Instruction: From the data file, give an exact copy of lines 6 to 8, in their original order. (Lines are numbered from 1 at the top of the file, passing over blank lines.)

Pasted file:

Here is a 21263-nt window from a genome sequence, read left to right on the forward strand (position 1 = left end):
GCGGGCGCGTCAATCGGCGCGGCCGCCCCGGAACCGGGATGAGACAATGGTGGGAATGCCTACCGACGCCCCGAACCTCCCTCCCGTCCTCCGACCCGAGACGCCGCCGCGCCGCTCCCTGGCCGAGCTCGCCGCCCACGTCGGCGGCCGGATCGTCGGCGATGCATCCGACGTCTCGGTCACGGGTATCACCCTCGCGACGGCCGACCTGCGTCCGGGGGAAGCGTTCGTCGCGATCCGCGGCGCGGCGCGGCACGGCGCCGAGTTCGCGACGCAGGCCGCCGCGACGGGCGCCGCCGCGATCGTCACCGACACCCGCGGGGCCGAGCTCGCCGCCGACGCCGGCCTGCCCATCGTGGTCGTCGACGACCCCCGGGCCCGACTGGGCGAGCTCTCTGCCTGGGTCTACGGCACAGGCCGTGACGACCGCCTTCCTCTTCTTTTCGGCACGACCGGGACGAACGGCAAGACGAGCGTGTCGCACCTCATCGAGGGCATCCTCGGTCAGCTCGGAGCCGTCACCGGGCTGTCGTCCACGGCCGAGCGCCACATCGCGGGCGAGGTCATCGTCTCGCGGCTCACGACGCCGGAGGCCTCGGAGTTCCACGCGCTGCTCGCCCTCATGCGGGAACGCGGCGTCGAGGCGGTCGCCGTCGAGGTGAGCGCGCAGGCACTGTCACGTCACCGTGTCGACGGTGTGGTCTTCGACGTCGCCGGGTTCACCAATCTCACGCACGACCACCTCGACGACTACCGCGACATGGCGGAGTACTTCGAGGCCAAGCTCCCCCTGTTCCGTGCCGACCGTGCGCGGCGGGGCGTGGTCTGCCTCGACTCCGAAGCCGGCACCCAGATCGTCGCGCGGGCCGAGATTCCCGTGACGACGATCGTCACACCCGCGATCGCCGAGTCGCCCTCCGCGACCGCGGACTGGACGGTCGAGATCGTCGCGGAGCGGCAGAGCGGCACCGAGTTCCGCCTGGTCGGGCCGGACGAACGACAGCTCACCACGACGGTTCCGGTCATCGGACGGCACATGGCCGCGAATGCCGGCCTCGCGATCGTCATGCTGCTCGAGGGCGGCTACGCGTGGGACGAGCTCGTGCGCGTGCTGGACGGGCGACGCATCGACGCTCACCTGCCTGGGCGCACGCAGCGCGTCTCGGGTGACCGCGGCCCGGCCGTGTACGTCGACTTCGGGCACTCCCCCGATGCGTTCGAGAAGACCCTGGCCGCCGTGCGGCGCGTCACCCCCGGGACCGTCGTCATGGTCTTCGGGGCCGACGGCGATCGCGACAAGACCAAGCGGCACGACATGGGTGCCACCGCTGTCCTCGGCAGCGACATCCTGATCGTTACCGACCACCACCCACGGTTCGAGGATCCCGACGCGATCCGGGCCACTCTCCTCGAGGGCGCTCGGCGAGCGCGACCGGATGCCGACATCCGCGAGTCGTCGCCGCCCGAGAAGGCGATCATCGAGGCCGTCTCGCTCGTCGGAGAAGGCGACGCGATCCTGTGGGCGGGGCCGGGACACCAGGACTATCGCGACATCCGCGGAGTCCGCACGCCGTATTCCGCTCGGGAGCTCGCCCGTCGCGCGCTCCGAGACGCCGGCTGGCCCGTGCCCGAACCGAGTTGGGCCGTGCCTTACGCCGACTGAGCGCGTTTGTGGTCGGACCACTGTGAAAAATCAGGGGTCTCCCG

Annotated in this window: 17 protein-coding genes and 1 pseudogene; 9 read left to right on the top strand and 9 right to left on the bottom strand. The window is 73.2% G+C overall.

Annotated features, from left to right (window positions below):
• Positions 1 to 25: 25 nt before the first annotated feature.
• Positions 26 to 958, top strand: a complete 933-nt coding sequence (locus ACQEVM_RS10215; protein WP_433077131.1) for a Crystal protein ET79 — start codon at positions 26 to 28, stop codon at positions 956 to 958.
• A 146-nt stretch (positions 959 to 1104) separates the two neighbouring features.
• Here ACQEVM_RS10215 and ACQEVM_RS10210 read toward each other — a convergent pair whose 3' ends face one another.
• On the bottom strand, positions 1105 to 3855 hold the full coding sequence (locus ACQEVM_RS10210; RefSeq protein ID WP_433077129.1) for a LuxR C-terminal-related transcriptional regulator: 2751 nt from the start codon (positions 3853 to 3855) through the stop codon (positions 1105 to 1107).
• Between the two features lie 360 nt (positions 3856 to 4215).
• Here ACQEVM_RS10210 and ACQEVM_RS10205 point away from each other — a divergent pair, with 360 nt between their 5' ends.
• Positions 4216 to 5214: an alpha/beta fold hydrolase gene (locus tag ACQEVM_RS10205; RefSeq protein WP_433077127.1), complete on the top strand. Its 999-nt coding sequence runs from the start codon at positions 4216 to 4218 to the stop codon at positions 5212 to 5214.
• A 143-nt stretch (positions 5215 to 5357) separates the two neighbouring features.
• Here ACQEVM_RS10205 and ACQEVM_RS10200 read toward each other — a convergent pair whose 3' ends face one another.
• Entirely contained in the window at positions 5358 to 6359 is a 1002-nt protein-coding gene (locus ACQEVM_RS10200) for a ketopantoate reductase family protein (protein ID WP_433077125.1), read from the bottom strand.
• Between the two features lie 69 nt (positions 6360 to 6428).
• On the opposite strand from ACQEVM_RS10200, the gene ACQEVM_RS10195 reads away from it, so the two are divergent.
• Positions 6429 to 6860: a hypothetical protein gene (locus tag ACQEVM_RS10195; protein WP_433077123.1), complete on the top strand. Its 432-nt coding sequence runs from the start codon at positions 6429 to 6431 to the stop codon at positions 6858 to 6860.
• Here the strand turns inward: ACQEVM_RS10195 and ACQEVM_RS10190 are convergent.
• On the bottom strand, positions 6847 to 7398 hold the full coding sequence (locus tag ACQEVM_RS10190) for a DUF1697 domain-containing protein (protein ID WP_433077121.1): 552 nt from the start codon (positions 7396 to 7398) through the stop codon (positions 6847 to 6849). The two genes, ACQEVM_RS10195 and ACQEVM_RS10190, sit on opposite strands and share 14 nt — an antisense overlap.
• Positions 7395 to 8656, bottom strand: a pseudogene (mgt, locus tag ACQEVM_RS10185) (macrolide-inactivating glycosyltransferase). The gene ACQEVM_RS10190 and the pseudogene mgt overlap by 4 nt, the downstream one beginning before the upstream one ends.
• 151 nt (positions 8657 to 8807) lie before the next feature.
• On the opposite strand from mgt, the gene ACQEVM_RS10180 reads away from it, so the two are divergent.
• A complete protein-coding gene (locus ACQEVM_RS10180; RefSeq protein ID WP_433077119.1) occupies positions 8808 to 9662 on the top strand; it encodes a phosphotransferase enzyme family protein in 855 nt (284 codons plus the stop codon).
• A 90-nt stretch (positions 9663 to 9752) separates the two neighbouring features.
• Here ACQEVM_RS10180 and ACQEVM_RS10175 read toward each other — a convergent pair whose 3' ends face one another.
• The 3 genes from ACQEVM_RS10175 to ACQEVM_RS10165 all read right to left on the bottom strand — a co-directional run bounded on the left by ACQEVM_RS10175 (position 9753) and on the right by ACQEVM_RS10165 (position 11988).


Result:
• Positions 26 to 958, top strand: a complete 933-nt coding sequence (locus ACQEVM_RS10215; protein WP_433077131.1) for a Crystal protein ET79 — start codon at positions 26 to 28, stop codon at positions 956 to 958.
• A 146-nt stretch (positions 959 to 1104) separates the two neighbouring features.
• Here ACQEVM_RS10215 and ACQEVM_RS10210 read toward each other — a convergent pair whose 3' ends face one another.